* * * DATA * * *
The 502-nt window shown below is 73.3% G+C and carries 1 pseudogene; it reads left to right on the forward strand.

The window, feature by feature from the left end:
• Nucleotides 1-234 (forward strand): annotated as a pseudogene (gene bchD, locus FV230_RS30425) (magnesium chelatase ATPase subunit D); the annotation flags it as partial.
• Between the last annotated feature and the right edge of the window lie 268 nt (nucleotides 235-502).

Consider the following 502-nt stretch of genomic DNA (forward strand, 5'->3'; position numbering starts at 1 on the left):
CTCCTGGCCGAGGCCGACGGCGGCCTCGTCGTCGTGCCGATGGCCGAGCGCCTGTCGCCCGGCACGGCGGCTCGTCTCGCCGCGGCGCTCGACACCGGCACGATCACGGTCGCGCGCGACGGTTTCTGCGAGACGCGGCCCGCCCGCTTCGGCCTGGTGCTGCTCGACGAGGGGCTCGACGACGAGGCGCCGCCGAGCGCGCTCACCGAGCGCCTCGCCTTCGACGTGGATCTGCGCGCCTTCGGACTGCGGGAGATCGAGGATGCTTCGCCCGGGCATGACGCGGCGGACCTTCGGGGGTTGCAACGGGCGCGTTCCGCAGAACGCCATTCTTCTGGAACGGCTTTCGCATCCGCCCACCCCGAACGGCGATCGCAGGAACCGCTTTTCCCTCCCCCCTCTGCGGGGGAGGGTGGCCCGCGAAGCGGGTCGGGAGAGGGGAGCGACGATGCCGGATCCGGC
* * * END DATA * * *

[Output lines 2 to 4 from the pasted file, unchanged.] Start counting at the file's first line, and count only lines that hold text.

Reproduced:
The window, feature by feature from the left end:
• Nucleotides 1-234 (forward strand): annotated as a pseudogene (gene bchD, locus FV230_RS30425) (magnesium chelatase ATPase subunit D); the annotation flags it as partial.
• Between the last annotated feature and the right edge of the window lie 268 nt (nucleotides 235-502).